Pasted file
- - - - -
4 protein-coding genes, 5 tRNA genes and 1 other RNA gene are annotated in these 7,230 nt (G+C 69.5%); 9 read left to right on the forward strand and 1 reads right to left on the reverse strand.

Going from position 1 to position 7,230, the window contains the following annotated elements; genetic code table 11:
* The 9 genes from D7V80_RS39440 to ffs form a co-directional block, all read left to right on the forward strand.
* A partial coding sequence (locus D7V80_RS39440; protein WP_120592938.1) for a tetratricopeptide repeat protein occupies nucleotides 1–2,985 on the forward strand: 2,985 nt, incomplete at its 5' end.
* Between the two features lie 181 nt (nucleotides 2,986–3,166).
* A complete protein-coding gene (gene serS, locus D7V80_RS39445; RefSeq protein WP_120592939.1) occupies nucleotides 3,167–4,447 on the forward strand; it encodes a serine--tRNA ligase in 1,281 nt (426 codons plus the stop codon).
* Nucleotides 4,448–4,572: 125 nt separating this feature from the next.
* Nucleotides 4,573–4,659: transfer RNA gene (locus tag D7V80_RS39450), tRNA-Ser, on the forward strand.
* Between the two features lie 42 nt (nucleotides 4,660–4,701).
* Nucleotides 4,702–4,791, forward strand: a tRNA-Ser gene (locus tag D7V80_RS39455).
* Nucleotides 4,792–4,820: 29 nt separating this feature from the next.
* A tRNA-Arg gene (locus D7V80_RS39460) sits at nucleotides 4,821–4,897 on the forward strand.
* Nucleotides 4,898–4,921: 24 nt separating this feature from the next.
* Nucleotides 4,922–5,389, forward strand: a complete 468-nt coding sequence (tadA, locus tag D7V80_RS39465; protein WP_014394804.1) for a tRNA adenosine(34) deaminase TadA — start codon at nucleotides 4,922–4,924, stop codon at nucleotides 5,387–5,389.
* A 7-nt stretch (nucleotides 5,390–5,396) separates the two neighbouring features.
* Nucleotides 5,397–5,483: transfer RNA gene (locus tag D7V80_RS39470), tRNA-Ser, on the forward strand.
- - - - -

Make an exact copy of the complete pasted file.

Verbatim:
4 protein-coding genes, 5 tRNA genes and 1 other RNA gene are annotated in these 7,230 nt (G+C 69.5%); 9 read left to right on the forward strand and 1 reads right to left on the reverse strand.

Going from position 1 to position 7,230, the window contains the following annotated elements; genetic code table 11:
* The 9 genes from D7V80_RS39440 to ffs form a co-directional block, all read left to right on the forward strand.
* A partial coding sequence (locus D7V80_RS39440; protein WP_120592938.1) for a tetratricopeptide repeat protein occupies nucleotides 1–2,985 on the forward strand: 2,985 nt, incomplete at its 5' end.
* Between the two features lie 181 nt (nucleotides 2,986–3,166).
* A complete protein-coding gene (gene serS, locus D7V80_RS39445; RefSeq protein WP_120592939.1) occupies nucleotides 3,167–4,447 on the forward strand; it encodes a serine--tRNA ligase in 1,281 nt (426 codons plus the stop codon).
* Nucleotides 4,448–4,572: 125 nt separating this feature from the next.
* Nucleotides 4,573–4,659: transfer RNA gene (locus tag D7V80_RS39450), tRNA-Ser, on the forward strand.
* Between the two features lie 42 nt (nucleotides 4,660–4,701).
* Nucleotides 4,702–4,791, forward strand: a tRNA-Ser gene (locus tag D7V80_RS39455).
* Nucleotides 4,792–4,820: 29 nt separating this feature from the next.
* A tRNA-Arg gene (locus D7V80_RS39460) sits at nucleotides 4,821–4,897 on the forward strand.
* Nucleotides 4,898–4,921: 24 nt separating this feature from the next.
* Nucleotides 4,922–5,389, forward strand: a complete 468-nt coding sequence (tadA, locus tag D7V80_RS39465; protein WP_014394804.1) for a tRNA adenosine(34) deaminase TadA — start codon at nucleotides 4,922–4,924, stop codon at nucleotides 5,387–5,389.
* A 7-nt stretch (nucleotides 5,390–5,396) separates the two neighbouring features.
* Nucleotides 5,397–5,483: transfer RNA gene (locus tag D7V80_RS39470), tRNA-Ser, on the forward strand.